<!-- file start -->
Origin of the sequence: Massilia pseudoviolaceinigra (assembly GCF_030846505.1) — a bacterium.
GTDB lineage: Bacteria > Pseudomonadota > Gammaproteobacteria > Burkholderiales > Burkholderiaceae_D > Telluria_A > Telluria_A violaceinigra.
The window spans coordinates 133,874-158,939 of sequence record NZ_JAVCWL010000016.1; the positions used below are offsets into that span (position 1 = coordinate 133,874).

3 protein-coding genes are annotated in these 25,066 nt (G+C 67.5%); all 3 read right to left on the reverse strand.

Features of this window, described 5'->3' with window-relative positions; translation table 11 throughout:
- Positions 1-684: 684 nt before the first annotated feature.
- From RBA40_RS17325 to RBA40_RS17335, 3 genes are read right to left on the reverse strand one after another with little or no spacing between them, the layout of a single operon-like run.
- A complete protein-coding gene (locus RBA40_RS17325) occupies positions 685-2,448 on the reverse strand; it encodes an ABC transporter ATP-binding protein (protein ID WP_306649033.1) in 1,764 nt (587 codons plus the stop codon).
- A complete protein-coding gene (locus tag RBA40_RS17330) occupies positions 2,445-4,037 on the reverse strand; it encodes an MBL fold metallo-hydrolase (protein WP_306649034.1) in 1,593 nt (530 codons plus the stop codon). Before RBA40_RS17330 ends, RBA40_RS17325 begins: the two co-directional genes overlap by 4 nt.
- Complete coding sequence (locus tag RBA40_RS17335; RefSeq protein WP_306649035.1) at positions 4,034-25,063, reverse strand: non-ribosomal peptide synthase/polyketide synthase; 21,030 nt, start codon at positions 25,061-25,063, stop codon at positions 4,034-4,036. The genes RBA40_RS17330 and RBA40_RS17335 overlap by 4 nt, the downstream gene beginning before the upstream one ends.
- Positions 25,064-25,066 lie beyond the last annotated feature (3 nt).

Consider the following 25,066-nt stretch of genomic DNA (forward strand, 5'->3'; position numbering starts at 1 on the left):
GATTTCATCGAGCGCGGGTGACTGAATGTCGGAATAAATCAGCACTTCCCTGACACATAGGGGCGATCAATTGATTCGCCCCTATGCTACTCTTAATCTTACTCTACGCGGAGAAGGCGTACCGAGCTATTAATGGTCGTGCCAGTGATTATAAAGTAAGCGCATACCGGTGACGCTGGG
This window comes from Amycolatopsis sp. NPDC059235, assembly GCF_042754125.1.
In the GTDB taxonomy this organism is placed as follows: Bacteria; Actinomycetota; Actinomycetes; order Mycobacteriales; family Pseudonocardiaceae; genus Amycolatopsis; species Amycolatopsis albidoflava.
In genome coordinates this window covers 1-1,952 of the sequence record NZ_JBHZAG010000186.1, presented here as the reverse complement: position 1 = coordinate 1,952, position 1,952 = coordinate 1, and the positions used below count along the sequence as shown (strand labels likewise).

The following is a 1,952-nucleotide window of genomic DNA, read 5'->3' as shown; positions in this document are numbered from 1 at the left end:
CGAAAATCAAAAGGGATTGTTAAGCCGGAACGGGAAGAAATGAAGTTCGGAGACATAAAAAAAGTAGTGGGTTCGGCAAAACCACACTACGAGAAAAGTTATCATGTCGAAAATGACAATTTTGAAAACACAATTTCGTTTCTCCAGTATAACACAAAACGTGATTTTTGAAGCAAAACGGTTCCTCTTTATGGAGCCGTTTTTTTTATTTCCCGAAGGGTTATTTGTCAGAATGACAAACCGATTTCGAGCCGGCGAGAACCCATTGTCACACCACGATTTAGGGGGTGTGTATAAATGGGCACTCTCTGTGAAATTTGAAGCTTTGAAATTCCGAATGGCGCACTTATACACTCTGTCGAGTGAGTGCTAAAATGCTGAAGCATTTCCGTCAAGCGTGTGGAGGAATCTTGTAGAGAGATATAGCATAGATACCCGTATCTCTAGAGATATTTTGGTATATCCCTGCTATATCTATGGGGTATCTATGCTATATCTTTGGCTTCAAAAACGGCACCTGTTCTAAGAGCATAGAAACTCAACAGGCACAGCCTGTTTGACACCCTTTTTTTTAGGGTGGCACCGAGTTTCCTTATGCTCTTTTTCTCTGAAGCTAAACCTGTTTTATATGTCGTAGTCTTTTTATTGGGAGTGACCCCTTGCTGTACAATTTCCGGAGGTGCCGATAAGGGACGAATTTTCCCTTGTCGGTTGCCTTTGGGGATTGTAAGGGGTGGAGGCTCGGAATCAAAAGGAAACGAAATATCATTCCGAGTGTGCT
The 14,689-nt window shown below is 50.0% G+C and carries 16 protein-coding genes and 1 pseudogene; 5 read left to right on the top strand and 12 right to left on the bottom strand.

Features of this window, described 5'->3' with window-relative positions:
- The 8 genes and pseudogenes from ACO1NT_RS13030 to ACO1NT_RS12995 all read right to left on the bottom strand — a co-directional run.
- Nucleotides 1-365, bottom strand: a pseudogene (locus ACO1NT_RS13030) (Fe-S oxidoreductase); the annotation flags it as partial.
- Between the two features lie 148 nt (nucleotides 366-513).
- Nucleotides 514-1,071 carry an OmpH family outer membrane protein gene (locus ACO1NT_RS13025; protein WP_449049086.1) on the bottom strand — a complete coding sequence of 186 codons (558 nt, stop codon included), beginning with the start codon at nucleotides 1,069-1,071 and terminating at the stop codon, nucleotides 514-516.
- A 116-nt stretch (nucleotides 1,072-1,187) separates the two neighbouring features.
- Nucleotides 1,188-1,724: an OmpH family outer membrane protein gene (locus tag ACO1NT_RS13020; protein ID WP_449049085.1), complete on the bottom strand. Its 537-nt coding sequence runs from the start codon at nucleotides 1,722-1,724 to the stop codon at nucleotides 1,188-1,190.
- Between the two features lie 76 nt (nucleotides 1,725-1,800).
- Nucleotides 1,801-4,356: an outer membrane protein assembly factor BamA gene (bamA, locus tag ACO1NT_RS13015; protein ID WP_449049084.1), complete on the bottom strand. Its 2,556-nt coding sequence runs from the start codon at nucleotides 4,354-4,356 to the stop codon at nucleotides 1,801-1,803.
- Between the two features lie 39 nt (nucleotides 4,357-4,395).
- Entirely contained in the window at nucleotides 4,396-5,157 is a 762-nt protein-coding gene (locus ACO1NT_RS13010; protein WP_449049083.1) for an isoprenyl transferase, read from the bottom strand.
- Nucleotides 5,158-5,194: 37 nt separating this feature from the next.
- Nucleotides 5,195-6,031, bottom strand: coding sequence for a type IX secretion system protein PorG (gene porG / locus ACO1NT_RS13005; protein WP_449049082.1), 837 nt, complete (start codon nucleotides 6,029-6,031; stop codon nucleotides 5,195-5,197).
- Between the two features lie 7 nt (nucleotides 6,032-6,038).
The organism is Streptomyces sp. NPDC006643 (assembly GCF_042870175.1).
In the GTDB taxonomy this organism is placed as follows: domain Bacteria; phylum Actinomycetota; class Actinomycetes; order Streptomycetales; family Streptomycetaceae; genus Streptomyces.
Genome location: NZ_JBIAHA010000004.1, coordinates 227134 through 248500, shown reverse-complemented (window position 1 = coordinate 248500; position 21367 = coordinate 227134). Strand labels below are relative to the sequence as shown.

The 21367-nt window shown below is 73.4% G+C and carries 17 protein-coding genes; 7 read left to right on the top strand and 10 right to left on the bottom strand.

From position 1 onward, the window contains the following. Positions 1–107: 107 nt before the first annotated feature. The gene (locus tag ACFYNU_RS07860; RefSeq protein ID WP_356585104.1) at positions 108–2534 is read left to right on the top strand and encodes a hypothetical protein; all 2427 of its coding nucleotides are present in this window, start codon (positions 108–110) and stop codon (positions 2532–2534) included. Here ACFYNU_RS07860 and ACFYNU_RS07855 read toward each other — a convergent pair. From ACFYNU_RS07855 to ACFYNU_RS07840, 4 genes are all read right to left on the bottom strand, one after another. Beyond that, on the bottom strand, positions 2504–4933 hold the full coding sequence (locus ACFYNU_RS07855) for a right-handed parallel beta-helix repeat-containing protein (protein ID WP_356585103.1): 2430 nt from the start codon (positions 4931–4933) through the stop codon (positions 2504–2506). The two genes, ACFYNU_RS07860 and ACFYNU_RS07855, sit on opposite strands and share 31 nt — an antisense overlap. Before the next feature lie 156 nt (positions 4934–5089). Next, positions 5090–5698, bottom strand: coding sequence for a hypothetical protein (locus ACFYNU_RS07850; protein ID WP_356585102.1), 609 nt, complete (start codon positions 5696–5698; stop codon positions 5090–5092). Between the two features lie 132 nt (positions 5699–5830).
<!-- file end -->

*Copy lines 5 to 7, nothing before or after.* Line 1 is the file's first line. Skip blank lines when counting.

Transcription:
Features of this window, described 5'->3' with window-relative positions; translation table 11 throughout:
- Positions 1-684: 684 nt before the first annotated feature.
- From RBA40_RS17325 to RBA40_RS17335, 3 genes are read right to left on the reverse strand one after another with little or no spacing between them, the layout of a single operon-like run.